The Ailey School is an accredited institutional member of the National Association of Schools of Dance and is
authorized under federal law to enroll non-immigrant alien students.
Students from The Ailey School’s Professional Division. Photo by Kyle Froman.
GET A STEP AHEAD
Your career as a versatile dancer begins at The Ailey School’s Professional Division.
Receive first-class training in a variety of full-time programs that provide a strong
foundation for success.
Curriculum includes ballet, Horton, Graham-based modern, jazz, and more.
Q: Will I have to learn another
language to attend school abroad?
A: Some dance programs in Europe are taught
in English. Either way, students should make an
attempt to learn the language of the country where
they’ll be moving.
Q: Do I need to visit the school before
making a decision?
A: Just like in the American college admissions
process, it’s highly recommended that you visit. If
a trip overseas isn’t possible, research the teachers
thoroughly, suggests Trinity Laban lecturer Naomi
Lefebvre Sell. You can also try going on a virtual
tour of the campus or chatting with someone from
the school on the phone.
GET FRIENDLY WITH THE FLOOR
“There is a lot of rolling on the floor,” says Trinity
Laban student Sarah Ann Taylor. If you’re planning
on attending school in Europe, you may need to
conquer any floorwork fears. Artesis Plantijn Ho-geschool Antwerpen teacher Matteo Moles adds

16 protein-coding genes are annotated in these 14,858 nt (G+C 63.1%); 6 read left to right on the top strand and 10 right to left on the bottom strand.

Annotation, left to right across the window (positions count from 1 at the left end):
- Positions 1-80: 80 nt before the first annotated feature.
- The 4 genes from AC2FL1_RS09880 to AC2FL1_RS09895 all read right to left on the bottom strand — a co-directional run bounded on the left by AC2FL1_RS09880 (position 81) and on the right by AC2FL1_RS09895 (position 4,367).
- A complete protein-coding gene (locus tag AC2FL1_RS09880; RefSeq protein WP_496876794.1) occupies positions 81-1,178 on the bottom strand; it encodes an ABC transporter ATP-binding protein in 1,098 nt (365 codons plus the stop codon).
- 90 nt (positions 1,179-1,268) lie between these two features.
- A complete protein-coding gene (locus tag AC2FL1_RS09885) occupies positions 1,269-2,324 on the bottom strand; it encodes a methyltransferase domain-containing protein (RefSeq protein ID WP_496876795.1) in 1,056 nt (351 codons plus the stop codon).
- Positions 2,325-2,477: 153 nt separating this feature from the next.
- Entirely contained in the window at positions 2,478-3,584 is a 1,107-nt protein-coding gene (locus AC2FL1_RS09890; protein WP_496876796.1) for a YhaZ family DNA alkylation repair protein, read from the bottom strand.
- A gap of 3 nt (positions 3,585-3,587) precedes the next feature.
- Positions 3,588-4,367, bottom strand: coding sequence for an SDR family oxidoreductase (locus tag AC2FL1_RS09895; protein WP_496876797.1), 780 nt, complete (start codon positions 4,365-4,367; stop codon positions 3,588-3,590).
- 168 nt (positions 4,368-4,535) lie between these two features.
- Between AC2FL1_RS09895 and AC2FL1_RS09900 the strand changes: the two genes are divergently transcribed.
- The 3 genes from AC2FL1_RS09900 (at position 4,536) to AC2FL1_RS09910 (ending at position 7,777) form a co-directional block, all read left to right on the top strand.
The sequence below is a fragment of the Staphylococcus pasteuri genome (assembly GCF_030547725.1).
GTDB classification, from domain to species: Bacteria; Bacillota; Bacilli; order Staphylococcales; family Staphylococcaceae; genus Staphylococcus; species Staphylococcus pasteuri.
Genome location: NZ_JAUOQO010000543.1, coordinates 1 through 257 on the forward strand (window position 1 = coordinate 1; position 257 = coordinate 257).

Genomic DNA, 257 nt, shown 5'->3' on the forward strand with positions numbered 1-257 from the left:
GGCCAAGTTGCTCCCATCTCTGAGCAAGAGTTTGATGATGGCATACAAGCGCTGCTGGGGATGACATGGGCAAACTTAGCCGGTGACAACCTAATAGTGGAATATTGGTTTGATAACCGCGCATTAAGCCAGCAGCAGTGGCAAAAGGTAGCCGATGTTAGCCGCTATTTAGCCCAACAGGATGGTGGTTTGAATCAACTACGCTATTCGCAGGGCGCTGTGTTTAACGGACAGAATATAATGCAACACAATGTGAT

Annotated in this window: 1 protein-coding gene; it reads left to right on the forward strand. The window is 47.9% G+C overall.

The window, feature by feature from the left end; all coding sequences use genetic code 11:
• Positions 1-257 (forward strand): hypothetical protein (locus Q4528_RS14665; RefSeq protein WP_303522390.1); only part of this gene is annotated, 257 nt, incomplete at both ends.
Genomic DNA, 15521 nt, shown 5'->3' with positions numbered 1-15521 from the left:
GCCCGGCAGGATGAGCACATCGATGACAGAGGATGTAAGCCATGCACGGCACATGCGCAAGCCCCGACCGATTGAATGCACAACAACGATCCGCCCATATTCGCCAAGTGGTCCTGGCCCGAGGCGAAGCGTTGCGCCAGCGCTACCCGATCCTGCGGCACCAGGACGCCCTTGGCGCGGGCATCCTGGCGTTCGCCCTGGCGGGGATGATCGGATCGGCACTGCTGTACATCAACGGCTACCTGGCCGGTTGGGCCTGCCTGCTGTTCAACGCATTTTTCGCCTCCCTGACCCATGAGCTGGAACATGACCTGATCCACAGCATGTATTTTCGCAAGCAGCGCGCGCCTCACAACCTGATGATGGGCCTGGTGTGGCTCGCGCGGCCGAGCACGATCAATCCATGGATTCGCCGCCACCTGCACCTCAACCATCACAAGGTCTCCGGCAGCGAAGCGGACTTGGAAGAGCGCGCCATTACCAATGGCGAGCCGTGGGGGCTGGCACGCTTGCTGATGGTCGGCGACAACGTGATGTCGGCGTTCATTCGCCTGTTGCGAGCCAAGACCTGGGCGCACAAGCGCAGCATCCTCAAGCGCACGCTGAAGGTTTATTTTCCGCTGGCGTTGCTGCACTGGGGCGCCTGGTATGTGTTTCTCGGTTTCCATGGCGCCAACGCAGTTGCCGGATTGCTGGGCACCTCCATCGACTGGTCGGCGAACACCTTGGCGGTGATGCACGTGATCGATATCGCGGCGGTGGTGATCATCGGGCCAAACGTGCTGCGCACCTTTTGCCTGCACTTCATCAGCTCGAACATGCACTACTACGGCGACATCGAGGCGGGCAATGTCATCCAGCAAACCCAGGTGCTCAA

that in Belgium, floorwork is an essential part of
training, especially a technique called “flying low.”
If you’re intimidated, take a break-dancing class
or find a “flying low” teacher in the U.S. to help
you get comfortable with the floor, suggests Erica
COLLEGE ON THE CHEAP
In most European countries, college is significantly
cheaper than in the U.S. German public universities
are free—even for foreigners. Students usually just
pay for transportation and “school maintenance”
fees totaling around $350 per semester. And in the
UK, most programs only last three years. n
If you already see Europe as your career destination, attending college there can give you a
valuable head start. After you graduate, “you’ll
have people to support
you while you’re getting your work visa,”
says recent Salzburg
of Dance graduate Erica
Badgeley. “I can go to
almost any country and
have a place to stay.”
Even if you come back
to the U.S. after school,
you’ll have a unique
background that could
make you desirable on
the audition circuit.